WHAT NARCISSISM MEANS TO ME.
By Tony Hoagland.
Graywolf. 78 pp. Paper $14.
For a man ostensibly telling us what narcissism means to him, Tony Hoagland sure lets his friends do a lot of the talking. But maybe that’s the point. In other people, he sees himself. And we, in turn, see ourselves in this book, Hoagland’s third poetry collection.
The book opens with “That one night in the middle of the summer/when people move their chairs outside/and put their TVs on the porch.” And throughout, Hoagland gives voice to this array of people–folks who might drink beer on the porch, people of the America we know: “Boz said, This country is getting stupider every year”; “The French have it wrong, said Larry”; “Em said, ‘My plans were changed for me.'”
Partly because they deal with the conversations we’re having right now, these poems are accessible. Without compromising dignity or quality, Hoagland, who teaches at the University of Houston, writes in a way that touches readers, engages academics and excites other poets. When, after a few beers (on the porch, no less), a friend of mine listened to me read a poem from his previous collection, Donkey Gospel, she soon took the book from my hands. Then, she started reading aloud herself.
So, Hoagland can spark conversations. And the conversations he starts will be honest, since he is not too hip to treat his contemporary subjects with sincerity more than irony. In “Rap Music,” he writes that “what I’m not supposed to say is that Black for me is a country/more foreign than China or Vagina,” concluding that “this tangled roar” of rap music, of racial difference and preconception, “has to be shut up or blown away or sealed off/or actually mentioned and entered.” He does not shy away from examining his own complicity–and ours–in the problems with which he contends. In “America,” Hoagland remembers,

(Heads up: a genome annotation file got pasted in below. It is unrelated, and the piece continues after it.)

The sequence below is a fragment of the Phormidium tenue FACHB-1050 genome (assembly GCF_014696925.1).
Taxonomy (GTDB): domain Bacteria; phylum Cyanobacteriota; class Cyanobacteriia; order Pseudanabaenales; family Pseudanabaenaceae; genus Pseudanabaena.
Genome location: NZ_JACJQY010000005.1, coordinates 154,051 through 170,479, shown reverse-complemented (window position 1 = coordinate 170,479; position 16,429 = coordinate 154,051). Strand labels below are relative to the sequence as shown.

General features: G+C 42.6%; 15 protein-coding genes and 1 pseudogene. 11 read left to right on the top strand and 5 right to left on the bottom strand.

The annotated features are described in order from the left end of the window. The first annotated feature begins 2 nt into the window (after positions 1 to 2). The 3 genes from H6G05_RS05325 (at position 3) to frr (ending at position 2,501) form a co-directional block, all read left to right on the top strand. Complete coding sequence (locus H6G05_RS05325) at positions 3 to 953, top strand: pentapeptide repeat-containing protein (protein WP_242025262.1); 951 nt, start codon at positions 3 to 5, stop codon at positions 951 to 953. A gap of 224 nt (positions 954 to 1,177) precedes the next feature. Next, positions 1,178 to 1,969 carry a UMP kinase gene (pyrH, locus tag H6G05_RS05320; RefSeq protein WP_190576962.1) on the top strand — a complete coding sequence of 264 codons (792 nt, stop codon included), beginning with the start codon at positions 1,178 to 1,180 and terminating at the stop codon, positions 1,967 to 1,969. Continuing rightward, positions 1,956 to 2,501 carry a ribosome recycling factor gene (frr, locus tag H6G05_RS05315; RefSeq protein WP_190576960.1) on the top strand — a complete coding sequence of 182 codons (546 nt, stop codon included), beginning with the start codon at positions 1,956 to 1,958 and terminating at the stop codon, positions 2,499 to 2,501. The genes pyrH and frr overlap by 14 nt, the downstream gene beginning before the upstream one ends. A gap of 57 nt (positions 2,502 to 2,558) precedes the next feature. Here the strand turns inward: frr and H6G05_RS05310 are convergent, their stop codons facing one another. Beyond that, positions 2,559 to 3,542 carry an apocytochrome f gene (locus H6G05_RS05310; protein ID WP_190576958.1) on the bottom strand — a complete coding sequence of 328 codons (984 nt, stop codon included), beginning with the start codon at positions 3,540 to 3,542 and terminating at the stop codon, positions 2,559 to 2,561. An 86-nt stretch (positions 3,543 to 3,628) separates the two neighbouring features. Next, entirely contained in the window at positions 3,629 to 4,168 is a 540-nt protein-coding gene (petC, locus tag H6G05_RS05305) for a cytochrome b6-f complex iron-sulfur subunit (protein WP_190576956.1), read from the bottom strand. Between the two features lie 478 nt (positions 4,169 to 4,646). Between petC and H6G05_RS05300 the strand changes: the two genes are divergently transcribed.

…what Marx said near the end of his life:
“I was listening to the cries of the past,
When I should have been listening to the cries of the future.”
But how could he have imagined 100 channels of 24-hour cable TV
Or what kind of nightmare it might be
When each day you watch rivers of bright merchandise run past you
And you are floating in your pleasure boat upon this river
Even while others are drowning underneath you
And you see their faces twisting in the surface of the waters
And yet it seems to be your own hand
Which turns the volume higher?
Hoagland writes of America, and then uses America’s language to write of things more–dare I say–universal. His poems speak of suicide (“You stay alive you stupid asshole/Because you haven’t been excused”) and of smells (“and when they bump together in my nose/I want to raise my head and sing/I’m a child in paradise again/when you touch me like that, baby”) with equal intensity. In doing so, they join the cries of the present.